Part of the dehumanization and aggravation of being a patient is that things we take for granted –like wearing our own clothes– fall by the wayside. Hospital gowns are notoriously unpleasant and I’ve seen people do all sorts of things –like wearing two gowns or bringing their own bathrobe– to try to make things a little better. On the other hand, there’s something to be said in defense of hospital gowns: namely, do you really want to get blood and other nasty stuff all over your own clothes after surgery?
Once you leave the hospital, though, it’s another matter. Patients often resort to wearing baggy sweatpants and tearing holes in existing clothing to accommodate knee braces, wounds, catheters, etc. or just for ease of dressing and undressing. I have a friend whose elderly father basically refuses to wear pants in the home because he can’t stand what’s available. He’s also hesitant to venture out because he’s embarrassed at how he looks.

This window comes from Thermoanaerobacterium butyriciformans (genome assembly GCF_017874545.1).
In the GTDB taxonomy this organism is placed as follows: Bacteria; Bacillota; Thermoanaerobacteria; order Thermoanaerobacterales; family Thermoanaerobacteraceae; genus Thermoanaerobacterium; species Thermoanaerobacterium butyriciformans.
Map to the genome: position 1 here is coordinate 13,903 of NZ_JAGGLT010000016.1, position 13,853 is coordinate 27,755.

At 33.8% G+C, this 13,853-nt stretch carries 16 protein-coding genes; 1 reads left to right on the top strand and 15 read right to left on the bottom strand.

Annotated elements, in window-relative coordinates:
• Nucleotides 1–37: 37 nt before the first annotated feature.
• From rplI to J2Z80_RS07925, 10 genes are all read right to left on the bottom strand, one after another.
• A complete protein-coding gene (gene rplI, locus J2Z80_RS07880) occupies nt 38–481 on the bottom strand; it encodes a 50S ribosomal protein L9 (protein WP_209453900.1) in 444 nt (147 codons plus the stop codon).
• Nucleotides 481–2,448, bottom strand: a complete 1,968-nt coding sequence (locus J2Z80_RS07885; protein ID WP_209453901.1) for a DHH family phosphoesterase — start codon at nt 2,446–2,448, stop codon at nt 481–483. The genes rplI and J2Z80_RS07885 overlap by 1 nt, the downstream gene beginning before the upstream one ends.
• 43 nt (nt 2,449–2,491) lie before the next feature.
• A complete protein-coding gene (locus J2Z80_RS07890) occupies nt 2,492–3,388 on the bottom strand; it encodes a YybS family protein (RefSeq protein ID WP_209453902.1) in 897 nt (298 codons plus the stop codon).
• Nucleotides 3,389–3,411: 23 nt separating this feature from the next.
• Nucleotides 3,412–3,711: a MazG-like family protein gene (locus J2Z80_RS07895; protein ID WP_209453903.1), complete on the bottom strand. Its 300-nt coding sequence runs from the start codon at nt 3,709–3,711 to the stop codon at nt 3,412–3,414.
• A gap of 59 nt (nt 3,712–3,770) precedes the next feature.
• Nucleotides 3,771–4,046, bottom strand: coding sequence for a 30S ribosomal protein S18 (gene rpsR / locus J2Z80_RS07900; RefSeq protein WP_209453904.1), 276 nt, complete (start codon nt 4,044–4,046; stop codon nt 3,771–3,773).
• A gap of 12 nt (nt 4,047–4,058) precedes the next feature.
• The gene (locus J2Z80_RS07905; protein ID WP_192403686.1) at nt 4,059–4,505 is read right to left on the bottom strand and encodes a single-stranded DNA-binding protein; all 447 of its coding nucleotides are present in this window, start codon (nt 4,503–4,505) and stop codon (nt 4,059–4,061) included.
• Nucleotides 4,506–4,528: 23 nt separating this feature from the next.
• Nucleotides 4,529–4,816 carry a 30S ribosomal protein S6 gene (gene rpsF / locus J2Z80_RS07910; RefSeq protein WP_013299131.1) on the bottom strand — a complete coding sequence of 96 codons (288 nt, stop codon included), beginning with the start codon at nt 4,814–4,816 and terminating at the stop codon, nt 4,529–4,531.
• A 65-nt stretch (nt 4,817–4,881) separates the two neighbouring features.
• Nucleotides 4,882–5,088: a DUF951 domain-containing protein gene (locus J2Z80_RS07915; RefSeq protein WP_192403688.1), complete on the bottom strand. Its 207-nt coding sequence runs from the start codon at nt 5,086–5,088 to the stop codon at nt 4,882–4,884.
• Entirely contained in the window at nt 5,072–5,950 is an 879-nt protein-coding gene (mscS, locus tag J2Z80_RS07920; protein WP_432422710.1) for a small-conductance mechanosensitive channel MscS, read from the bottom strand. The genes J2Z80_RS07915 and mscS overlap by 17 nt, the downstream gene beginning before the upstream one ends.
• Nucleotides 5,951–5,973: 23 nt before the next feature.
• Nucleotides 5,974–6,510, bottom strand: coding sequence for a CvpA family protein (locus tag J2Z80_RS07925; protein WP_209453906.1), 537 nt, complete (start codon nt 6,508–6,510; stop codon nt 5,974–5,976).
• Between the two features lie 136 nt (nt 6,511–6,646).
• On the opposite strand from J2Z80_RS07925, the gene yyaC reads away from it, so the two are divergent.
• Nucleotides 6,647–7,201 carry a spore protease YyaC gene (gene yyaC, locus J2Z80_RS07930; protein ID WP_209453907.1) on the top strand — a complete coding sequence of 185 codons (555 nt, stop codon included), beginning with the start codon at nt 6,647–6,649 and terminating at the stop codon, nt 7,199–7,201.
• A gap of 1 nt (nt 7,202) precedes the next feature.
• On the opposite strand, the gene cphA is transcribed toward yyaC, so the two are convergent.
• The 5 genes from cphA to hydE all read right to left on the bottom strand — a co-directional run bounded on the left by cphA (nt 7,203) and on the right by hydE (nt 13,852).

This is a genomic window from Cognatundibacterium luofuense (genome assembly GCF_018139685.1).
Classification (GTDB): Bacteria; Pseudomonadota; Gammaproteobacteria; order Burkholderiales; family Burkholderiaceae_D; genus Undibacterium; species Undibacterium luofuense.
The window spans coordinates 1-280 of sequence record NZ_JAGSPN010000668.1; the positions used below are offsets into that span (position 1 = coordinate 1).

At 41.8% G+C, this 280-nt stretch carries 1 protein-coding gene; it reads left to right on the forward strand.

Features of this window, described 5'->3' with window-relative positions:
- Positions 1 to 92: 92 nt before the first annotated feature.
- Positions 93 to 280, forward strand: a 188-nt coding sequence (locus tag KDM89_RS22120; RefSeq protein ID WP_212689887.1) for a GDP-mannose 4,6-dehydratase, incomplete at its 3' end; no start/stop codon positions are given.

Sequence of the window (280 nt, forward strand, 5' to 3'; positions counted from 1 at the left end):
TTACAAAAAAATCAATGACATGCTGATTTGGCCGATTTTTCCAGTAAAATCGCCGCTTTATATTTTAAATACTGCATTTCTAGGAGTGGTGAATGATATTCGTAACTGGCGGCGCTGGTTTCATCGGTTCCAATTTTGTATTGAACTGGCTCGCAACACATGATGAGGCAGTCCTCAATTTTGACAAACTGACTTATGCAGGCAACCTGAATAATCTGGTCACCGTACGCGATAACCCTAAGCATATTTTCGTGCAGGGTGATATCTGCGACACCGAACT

So I was intrigued to learn about Cooper Martin, a maker of “high-style, high-performance products for the health care and recovery industry.” They let me try a remarkable pair of khaki pants that look and feel similar to the ones from Brooks Brothers that I usually wear. They are made of a nice, organic cotton, have pleats, deep pockets in the front and back welt pockets. But that’s where the similarity ends. The pants have what Cooper Martin calls “Active Recovery Technology,” which includes hidden zippers on the outside of both legs so that the whole pant leg can come open. There’s velcro at the bottom of each leg, and a loop of PVC rubber at the end of each zipper to keep them from slipping.
The waistband has velcro that covers the zippers along with a snap in the front that’s easy to fasten and unfasten but that is hidden from view. Other hidden zippers start near the crotch and zip down below the knee for easy access.
I showed these pants around to several friends, including doctors, nurses and former patients. Most were enthusiastic; they especially though the pants would be useful for those recovering from hip or knee surgery who would need clothing like this for an extended period of time.
Here are some photos:
September 4, 2009